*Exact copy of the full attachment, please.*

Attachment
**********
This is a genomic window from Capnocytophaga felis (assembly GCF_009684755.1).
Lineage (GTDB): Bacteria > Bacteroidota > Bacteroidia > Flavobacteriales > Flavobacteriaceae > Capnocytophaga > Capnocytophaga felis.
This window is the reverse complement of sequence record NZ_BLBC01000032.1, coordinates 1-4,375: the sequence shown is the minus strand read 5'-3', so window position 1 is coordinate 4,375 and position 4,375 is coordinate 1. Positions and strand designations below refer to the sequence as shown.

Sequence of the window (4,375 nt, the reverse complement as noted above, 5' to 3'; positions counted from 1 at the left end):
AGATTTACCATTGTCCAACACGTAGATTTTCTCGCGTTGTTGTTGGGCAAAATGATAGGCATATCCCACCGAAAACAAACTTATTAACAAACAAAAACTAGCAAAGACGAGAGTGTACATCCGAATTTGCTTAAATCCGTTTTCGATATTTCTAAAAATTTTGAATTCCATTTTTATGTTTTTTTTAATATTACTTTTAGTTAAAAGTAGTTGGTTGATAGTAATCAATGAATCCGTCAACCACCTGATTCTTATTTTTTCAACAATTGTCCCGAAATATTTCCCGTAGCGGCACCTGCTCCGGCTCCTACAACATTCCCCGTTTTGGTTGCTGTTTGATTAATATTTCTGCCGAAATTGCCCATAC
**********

This is a genomic window from Capnocytophaga felis (assembly GCF_009684755.1).
Lineage (GTDB): Bacteria > Bacteroidota > Bacteroidia > Flavobacteriales > Flavobacteriaceae > Capnocytophaga > Capnocytophaga felis.
This window is the reverse complement of sequence record NZ_BLBC01000032.1, coordinates 1-4,375: the sequence shown is the minus strand read 5'-3', so window position 1 is coordinate 4,375 and position 4,375 is coordinate 1. Positions and strand designations below refer to the sequence as shown.

Sequence of the window (4,375 nt, the reverse complement as noted above, 5' to 3'; positions counted from 1 at the left end):
AGATTTACCATTGTCCAACACGTAGATTTTCTCGCGTTGTTGTTGGGCAAAATGATAGGCATATCCCACCGAAAACAAACTTATTAACAAACAAAAACTAGCAAAGACGAGAGTGTACATCCGAATTTGCTTAAATCCGTTTTCGATATTTCTAAAAATTTTGAATTCCATTTTTATGTTTTTTTTAATATTACTTTTAGTTAAAAGTAGTTGGTTGATAGTAATCAATGAATCCGTCAACCACCTGATTCTTATTTTTTCAACAATTGTCCCGAAATATTTCCCGTAGCGGCACCTGCTCCGGCTCCTACAACATTCCCCGTTTTGGTTGCTGTTTGATTAATATTTCTGCCGAAATTGCCCATAC